The Adams Family and the Washingtons: A Political Friendship

TOPICS: 50 Years of Editing, Founding Era Politics, Guest Contributor

By Neal Millikan, Digital Projects Editor at The Adams Papers, Massachusetts Historical Society
January 22, 2019

John Adams, engraving after the portrait by Gilbert Stuart. Courtesy of New York Public Library.

The Adams Papers editorial project at the Massachusetts Historical Society began in 1954, and from its inception, the Washingtons have played key roles in the volumes we have published. The very first volume of Adams Family Correspondence includes a letter written by John Adams in 1775 from the Continental Congress to his wife Abigail Adams at home in Braintree, Massachusetts. In the letter, John introduced the new commander in chief: “I can now inform you that the Congress have made Choice of the modest and virtuous, the amiable, generous and brave George Washington Esqr., to be the General of the American Army, and that he is to repair as soon as possible to the Camp before Boston. This Appointment will have a great Effect, in cementing and securing the Union of these Colonies.”1 The following month, Abigail wrote to her husband after meeting America’s new military leader in person: “I was struck with General Washington. You had prepaired me to entertain a favorable opinion of him, but I thought the one half was not told me. Dignity with ease, and complacency, the Gentleman and Soldier look agreably blended in him. Modesty marks every line and feture of his face.”2 Thus began a friendship between the Adamses and the Washingtons that would continue for the rest of their lives.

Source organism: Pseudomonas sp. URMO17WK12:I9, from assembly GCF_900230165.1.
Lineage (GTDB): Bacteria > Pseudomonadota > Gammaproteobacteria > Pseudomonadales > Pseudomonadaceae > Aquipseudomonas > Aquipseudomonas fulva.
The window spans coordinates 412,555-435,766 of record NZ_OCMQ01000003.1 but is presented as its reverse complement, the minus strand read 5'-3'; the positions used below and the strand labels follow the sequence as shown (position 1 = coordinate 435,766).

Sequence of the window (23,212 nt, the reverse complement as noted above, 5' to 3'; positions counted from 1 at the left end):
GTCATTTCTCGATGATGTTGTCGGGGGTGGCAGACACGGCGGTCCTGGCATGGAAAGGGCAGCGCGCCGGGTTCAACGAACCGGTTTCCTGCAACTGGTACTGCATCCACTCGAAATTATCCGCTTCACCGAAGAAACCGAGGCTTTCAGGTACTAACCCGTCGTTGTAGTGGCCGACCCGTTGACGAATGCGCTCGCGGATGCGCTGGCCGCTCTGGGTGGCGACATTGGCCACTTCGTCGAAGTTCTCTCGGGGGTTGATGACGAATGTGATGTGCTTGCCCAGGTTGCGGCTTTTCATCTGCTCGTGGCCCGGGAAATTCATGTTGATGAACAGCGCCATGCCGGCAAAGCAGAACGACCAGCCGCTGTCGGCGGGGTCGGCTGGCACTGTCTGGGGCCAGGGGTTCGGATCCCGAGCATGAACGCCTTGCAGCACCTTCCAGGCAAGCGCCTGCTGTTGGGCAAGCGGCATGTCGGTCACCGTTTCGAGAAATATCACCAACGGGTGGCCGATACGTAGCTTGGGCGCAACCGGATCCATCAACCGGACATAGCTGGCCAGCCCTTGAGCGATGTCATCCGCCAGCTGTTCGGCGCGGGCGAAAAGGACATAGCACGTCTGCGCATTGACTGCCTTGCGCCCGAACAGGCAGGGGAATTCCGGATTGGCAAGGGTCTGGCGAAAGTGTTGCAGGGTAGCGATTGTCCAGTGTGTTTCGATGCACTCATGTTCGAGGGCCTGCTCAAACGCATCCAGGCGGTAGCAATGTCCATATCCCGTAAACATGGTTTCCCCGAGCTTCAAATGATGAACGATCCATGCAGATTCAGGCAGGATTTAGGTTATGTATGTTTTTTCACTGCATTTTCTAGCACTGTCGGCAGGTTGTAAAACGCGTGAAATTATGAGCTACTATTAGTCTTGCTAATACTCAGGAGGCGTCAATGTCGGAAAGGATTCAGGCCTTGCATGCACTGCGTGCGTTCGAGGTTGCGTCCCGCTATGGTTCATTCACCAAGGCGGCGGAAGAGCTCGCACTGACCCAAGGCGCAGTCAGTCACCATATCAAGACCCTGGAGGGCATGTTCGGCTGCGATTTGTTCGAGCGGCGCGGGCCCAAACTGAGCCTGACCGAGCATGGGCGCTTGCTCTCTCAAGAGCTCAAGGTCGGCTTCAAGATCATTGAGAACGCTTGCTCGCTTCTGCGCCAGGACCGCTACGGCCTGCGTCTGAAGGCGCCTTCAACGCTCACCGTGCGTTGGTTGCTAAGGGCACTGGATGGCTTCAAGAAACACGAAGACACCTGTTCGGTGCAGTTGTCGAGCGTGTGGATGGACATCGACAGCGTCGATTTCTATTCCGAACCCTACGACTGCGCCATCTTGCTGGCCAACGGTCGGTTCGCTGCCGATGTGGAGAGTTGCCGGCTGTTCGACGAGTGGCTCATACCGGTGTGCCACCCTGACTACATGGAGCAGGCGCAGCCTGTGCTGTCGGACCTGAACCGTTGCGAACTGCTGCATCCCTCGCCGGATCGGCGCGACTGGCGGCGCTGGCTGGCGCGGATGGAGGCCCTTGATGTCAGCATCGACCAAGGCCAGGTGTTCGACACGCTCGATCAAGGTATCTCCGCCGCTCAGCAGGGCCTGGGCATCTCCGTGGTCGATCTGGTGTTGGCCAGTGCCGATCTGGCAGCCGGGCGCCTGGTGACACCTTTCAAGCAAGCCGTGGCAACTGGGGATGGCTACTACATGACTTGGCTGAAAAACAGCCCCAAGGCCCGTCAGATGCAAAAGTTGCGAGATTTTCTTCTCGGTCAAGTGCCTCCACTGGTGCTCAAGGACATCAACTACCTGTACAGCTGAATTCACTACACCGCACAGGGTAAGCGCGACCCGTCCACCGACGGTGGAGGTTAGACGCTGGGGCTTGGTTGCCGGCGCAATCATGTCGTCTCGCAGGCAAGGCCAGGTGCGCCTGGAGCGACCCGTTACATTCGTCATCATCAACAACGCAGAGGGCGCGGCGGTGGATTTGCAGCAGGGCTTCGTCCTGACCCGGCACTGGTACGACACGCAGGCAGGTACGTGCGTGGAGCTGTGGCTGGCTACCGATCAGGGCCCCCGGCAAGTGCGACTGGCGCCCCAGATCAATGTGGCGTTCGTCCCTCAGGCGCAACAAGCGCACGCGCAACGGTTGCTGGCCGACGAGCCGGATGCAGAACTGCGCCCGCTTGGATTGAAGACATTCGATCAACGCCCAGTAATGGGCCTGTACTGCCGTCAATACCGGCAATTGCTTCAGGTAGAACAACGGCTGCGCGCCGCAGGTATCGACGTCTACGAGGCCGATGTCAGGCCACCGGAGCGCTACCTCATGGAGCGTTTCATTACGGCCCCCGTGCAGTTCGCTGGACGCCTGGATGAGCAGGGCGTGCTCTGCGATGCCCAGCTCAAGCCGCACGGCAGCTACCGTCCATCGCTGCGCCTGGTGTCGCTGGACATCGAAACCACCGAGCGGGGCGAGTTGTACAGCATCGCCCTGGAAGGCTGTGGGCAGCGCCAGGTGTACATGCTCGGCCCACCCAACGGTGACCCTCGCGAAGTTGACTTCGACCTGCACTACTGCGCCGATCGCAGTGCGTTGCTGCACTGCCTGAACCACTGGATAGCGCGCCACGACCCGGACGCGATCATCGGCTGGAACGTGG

From 1789 to 1797, during George Washington’s presidency and John Adams’ vice presidency, the two families enjoyed a warm relationship in New York and then in Philadelphia. Abigail Adams “lived in habits of intimacy and Friendship”3 with Martha Washington, and the two women would “visit each other often,”4 take excursions together, and happily discuss their mutual interest in grandchildren. They dined at one another’s homes when in the same town and corresponded when apart. Abigail described Martha as “one of those unassuming Characters which Creat Love & Esteem, a most becomeing plasentness sits upon her countanance, & an unaffected deportment … renders her the object of veneration and Respect.”5 And she praised President Washington, finding him “polite with dignity, affable without familiarity, distant without Haughtyness, Grave without Austerity, Modest, Wise, & Good.”6

Abigail Adams, after the portrait by Gilbert Stuart. Courtesy of the New York Public Library.

During his presidency George Washington played a pivotal role in jumpstarting the diplomatic career of John and Abigail’s eldest son, John Quincy, by appointing him minister to the Netherlands in 1794. Martha wrote to Abigail that same year that his “abilities, exerted in the road in which he is now placed, affords him the fairest prospect rendering eminent services to his country; and of being, in time, among the fore most in her councils.— This I know is the opinion of my Husband.”7 From his position at The Hague, John Quincy made good use of his time, sending insightful letters to his family regarding the political situation in Europe. The vice president often shared these letters with the president. Towards the end of Washington’s presidency, Abigail wrote to Martha offering her “gratefull acknowledgments … for the Honorable notice he has taken of My Family and particularly for the appointments with which he has honourd my Son” and for “the Satisfaction which he has repeatedly exprest of” John Quincy’s “publick conduct.”8 While Washington admired his diplomatic aptitude, John Quincy likewise revered the president, even naming his firstborn child George Washington Adams. After his son’s baptism, he wrote to his brother Thomas Boylston Adams that the name was chosen to honor Washington’s “public character” and to show respect for the individual who was “next to my own father, the man upon earth to whom I was indebted for the greatest personal obligations.”9